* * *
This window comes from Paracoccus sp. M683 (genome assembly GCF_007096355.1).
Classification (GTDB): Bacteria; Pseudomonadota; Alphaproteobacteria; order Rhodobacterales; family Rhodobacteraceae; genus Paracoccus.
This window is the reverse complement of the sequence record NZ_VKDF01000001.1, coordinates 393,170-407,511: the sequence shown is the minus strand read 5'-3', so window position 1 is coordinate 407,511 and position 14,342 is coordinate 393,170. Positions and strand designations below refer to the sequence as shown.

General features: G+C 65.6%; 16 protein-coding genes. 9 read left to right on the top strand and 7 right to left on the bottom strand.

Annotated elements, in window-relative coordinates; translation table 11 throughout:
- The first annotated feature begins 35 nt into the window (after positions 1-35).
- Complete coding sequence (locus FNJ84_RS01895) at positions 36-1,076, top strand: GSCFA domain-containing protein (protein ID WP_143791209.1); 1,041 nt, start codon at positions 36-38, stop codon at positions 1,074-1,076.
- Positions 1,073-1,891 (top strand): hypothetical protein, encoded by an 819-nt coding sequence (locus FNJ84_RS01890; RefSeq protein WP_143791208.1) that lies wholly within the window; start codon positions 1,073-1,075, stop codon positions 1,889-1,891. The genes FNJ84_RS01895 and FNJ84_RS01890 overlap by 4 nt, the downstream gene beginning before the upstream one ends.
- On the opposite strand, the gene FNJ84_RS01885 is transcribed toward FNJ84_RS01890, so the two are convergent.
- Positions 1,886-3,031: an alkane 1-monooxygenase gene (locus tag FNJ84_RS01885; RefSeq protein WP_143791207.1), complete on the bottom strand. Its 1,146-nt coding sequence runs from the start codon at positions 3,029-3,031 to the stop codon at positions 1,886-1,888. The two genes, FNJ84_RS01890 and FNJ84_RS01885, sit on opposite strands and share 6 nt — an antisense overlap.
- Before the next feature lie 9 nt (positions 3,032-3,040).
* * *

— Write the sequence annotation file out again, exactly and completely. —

This window comes from Paracoccus sp. M683 (genome assembly GCF_007096355.1).
Classification (GTDB): Bacteria; Pseudomonadota; Alphaproteobacteria; order Rhodobacterales; family Rhodobacteraceae; genus Paracoccus.
This window is the reverse complement of the sequence record NZ_VKDF01000001.1, coordinates 393,170-407,511: the sequence shown is the minus strand read 5'-3', so window position 1 is coordinate 407,511 and position 14,342 is coordinate 393,170. Positions and strand designations below refer to the sequence as shown.

General features: G+C 65.6%; 16 protein-coding genes. 9 read left to right on the top strand and 7 right to left on the bottom strand.

Annotated elements, in window-relative coordinates; translation table 11 throughout:
- The first annotated feature begins 35 nt into the window (after positions 1-35).
- Complete coding sequence (locus FNJ84_RS01895) at positions 36-1,076, top strand: GSCFA domain-containing protein (protein ID WP_143791209.1); 1,041 nt, start codon at positions 36-38, stop codon at positions 1,074-1,076.
- Positions 1,073-1,891 (top strand): hypothetical protein, encoded by an 819-nt coding sequence (locus FNJ84_RS01890; RefSeq protein WP_143791208.1) that lies wholly within the window; start codon positions 1,073-1,075, stop codon positions 1,889-1,891. The genes FNJ84_RS01895 and FNJ84_RS01890 overlap by 4 nt, the downstream gene beginning before the upstream one ends.
- On the opposite strand, the gene FNJ84_RS01885 is transcribed toward FNJ84_RS01890, so the two are convergent.
- Positions 1,886-3,031: an alkane 1-monooxygenase gene (locus tag FNJ84_RS01885; RefSeq protein WP_143791207.1), complete on the bottom strand. Its 1,146-nt coding sequence runs from the start codon at positions 3,029-3,031 to the stop codon at positions 1,886-1,888. The two genes, FNJ84_RS01890 and FNJ84_RS01885, sit on opposite strands and share 6 nt — an antisense overlap.
- Before the next feature lie 9 nt (positions 3,032-3,040).